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I happened to be in San Francisco during the exhibition "Five Themes" at SF MOMA, and it was the first time I had seen a large show of William Kentridge's work. It took over a whole floor of the museum, with rooms devoted to many simultaneous short films projected onto all four walls, with accompanying voices, or large moving images combining film and animation with music. Other rooms had smaller pieces, combining circular drawings with cylindrical mirrors, forcing the viewer to walk around the picture, or otherwise breaking up the normal viewing experience. His drawing style is rough, and often it isn't clear what the references in his works are to. Knowing that he is from South Africa, it is easy to spot a political dimension to his work, especially when it seems to depict oppression, protest, or political leaders. Even with only a minimal understanding of the context and background of the art, however, it is striking work. The unconventional format of much of the art, its inclusion of Kentridge himself as one of his main subjects of depiction, his use of silhouettes, themes of oppression, bleakness and the strong sense of absurdity that accompanies much of his work -- these all combine to make a very distinctive set of works that one can view for hours. They are rarely moving in a personal way, although sometimes the depiction of oppressed people is directly emotionally powerful. Their appeal comes more from the sense of discomfort and perturbation they cause, combined with real pleasure from the way the artwork is constructed. I left the exhibit knowing that very few artists working today can match Kentridge for the breadth of his vision and the creativity of his art.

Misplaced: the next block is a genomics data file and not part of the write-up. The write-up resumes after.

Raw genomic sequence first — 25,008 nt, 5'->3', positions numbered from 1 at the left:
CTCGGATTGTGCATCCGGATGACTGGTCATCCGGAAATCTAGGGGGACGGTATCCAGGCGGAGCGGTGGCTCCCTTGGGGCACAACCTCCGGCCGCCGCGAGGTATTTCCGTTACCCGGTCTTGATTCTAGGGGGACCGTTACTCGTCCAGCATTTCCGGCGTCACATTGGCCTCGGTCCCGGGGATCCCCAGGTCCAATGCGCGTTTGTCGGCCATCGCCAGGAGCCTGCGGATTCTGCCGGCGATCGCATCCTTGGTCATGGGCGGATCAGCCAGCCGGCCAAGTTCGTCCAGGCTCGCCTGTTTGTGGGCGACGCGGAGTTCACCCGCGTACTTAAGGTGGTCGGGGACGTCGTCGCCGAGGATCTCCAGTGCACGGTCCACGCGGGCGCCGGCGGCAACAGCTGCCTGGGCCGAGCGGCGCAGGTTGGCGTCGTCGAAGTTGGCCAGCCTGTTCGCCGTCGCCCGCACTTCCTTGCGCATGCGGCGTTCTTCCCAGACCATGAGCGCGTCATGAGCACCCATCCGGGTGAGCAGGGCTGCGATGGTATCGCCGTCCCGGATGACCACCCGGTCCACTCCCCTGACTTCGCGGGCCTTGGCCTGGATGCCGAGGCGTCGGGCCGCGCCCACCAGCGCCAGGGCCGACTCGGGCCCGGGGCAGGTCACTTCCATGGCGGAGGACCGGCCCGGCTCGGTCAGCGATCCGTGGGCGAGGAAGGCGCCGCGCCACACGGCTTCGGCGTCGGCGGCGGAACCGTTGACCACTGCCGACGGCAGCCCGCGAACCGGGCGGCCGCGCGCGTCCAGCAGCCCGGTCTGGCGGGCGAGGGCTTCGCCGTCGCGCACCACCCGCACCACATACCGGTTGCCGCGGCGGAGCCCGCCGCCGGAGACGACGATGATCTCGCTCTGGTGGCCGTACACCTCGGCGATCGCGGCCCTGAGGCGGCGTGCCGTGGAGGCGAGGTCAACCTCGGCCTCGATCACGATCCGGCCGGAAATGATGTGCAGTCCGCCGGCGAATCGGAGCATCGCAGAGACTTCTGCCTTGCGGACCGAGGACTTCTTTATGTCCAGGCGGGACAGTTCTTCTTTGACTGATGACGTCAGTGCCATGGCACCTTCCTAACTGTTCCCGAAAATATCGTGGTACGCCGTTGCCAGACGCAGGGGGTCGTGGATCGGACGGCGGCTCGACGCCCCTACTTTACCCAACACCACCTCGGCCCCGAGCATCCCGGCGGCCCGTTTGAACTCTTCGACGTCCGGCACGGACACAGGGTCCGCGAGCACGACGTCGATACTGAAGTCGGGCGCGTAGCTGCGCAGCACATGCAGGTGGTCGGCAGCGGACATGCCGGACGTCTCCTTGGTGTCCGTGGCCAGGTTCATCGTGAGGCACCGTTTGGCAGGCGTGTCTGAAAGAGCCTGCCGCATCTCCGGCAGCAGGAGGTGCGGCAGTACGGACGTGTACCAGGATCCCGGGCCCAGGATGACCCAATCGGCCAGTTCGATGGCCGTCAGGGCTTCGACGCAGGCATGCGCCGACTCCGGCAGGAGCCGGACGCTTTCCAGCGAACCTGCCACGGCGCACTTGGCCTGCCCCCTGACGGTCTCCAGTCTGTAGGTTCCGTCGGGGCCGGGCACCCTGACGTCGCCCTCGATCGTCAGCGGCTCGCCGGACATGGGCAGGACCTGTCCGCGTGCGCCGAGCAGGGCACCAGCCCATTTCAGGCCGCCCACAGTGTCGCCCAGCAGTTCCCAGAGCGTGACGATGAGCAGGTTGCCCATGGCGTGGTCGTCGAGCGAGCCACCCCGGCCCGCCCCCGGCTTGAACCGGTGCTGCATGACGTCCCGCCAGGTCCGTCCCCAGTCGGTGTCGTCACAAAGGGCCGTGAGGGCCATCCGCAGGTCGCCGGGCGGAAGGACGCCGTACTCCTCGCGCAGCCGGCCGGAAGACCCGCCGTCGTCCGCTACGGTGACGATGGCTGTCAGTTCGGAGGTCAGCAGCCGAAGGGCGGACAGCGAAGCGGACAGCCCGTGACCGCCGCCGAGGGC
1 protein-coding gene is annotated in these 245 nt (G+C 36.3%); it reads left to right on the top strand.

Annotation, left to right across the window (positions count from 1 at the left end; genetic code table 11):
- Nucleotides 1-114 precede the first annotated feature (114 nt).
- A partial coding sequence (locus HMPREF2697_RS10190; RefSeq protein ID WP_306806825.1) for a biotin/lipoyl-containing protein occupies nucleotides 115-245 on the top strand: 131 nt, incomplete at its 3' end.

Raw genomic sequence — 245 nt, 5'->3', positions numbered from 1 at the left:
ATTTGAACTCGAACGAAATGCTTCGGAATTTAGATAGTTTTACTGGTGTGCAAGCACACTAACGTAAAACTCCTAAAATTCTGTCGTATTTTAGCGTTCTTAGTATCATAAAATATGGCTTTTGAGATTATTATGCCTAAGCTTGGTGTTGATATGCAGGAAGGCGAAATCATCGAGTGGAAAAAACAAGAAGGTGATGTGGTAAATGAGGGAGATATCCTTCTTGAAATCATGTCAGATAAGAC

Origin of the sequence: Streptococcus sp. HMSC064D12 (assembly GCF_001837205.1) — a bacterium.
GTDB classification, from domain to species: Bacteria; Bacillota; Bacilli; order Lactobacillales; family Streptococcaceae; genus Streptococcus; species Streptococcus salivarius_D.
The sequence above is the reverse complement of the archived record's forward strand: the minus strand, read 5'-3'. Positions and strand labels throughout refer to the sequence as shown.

There is no way that a book can duplicate the experience of seeing Kentridge's work in a gallery, even with the inclusion of an excellent DVD with several of his animations. This book which serves as a companion to the SFMOMA show does not try to recreate the exhibition. Rather, it gives a background to Kentridge's works and provides several discussions helping to explain what he is doing. The essays are long and require some persistence to read and understand. They provide both history and context, which is valuable. For example, Rudolf Freiling gives an extensive discussion of technology and agency in Kentridge's film work. These essays are best suited to those who are familiar with contemporary art and discussion of it. Most readers will probably be content to browse through the text and focus on the images. An interview of Kentridge by Michael Auping is more accessible. There's a broad range of different works here, and while the essays and interview are interesting, it is the art itself that really holds the attention. The images are not polished, but as one spends time with them, especially in a room full of animated images, they are compelling. One gets a strong sense that he has a highly distinctive vision and that as a body of work, it is both rich and invigorating. Yet it is elusive and defies any simple explanation, and this too is part of its appeal.
© 2009 Christian Perring
Christian Perring, Associate Professor of Philosophy, Dowling College, New York.
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